Once you have understood how to make a basic dendrogram after your hierarchical clustering, you probably want to apply some customization on it. Dendextend is an awesome R library developed by Tal Galili that should suits your needs. This page is largely inspired from its very good vignette.

Before starting to use this library, let’s recall how to do a basic dendrogram from a distance matrix:

The set function

The set function of dendextend allows to modify the attribute of a specific part of the tree. You can custom the ‘cex’, ‘lwd’, ‘col’, ‘lty’ for ‘branches’ and ‘labels’ for example. You can also custom the nodes or the leaf. The code below illustrates this concept:


Highlight clusters

The dendextend library has some good functionalities to highlight the tree clusters. You can color branches and label following their cluster attribution, specifying the number of cluster you want. The rect.dendrogram function even allows to highlight one or several specific clusters with a rectangle.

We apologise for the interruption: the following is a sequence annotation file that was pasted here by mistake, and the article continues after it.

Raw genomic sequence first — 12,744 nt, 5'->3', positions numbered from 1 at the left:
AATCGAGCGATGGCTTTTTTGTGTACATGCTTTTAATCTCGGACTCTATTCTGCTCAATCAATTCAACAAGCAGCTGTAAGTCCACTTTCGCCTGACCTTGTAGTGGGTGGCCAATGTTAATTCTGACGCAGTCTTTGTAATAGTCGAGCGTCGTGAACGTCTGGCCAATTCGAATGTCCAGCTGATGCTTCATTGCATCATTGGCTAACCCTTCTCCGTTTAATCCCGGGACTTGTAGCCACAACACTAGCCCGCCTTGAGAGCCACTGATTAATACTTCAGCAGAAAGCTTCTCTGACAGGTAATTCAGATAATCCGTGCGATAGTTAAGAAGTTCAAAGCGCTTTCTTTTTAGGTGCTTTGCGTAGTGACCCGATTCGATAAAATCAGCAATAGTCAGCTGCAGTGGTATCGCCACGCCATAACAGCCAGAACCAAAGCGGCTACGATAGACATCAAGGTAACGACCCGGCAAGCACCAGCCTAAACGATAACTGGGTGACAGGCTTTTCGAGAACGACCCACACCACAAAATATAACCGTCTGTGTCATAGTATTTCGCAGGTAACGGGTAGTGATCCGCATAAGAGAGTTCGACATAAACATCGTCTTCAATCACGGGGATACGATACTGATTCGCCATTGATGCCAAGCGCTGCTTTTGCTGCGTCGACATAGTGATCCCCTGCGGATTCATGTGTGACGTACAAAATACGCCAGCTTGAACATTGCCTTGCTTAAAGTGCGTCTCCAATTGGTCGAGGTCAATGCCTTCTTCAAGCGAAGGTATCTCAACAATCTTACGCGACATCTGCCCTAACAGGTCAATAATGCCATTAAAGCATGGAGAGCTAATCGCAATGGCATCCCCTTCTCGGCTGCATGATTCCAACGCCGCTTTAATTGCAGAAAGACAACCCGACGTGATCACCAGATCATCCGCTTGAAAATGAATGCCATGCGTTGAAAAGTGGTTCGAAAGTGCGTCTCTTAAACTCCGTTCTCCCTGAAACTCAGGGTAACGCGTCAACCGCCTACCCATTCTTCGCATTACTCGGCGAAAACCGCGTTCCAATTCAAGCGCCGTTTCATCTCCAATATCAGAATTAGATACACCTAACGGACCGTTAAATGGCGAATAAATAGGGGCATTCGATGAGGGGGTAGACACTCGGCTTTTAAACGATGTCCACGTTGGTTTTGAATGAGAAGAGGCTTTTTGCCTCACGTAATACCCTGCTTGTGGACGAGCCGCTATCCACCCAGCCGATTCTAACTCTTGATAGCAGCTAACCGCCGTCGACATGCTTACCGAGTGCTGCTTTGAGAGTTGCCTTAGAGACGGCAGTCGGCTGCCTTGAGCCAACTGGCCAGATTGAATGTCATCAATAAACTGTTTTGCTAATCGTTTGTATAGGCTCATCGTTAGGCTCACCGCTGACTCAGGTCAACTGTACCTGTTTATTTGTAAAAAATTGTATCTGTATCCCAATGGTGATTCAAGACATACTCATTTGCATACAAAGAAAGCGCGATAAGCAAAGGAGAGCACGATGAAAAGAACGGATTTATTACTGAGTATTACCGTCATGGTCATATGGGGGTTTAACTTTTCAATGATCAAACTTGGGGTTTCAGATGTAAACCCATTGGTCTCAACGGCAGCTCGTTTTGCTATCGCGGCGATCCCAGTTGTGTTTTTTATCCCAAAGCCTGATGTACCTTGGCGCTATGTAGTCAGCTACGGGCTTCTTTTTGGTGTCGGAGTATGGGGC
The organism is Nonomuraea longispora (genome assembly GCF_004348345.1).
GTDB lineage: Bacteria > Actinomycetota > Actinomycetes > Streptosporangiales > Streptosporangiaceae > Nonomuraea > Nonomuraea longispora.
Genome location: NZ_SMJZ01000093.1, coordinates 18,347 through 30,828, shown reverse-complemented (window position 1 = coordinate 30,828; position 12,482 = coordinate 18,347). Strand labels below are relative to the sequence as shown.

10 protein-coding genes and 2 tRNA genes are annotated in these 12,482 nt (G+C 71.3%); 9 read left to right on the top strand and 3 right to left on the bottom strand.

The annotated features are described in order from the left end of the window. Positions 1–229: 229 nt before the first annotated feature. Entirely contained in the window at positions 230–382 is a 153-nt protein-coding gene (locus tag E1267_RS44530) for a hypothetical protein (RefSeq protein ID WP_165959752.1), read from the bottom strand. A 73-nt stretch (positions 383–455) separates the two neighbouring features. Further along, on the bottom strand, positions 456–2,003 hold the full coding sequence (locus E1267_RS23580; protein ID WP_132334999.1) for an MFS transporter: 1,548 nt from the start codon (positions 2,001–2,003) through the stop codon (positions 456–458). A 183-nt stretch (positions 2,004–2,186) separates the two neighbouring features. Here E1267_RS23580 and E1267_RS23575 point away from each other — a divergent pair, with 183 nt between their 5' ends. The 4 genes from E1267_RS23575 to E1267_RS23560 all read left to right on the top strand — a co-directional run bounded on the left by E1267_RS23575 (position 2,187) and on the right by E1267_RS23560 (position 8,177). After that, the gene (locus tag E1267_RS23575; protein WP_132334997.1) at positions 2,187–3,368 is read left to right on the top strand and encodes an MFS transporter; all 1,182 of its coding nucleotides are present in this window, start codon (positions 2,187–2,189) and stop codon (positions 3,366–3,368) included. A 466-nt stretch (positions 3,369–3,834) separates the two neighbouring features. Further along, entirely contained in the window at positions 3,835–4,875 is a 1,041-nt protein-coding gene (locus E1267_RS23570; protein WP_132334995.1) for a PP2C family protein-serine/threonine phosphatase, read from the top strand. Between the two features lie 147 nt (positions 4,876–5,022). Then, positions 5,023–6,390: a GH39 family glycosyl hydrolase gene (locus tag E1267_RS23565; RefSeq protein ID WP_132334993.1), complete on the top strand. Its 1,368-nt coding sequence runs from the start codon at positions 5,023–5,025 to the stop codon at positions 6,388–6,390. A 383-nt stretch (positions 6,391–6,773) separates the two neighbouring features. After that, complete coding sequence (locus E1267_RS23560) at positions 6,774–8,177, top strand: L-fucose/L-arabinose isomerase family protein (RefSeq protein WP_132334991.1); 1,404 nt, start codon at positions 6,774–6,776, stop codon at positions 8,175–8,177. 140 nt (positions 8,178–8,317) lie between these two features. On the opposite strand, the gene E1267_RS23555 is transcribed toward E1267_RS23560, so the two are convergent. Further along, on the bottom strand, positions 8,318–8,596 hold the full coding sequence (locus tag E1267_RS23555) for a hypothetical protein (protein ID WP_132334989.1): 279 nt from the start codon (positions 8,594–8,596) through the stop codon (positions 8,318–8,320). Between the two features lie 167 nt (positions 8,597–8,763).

Comparing with an expected hierarchy





It is a common task to compare the cluster you get with an expected distribution. In the mtcars dataset we used to build our dendrogram, there is an ‘am’ column that is a binary variable. We can check if this variable is consistent with the cluster we got using the colored_bars function.







Comparing 2 dendrograms




It is possible to compare 2 dendrograms using the tanglegram function.

I use it here to illustrate a very important concept: when you calculate your distance matrix and when you run your hierarchical clustering algorithm, you cannot simply use the default options without thinking about what you’re doing. Have a look to the differences between 2 different methods of clusterisation.







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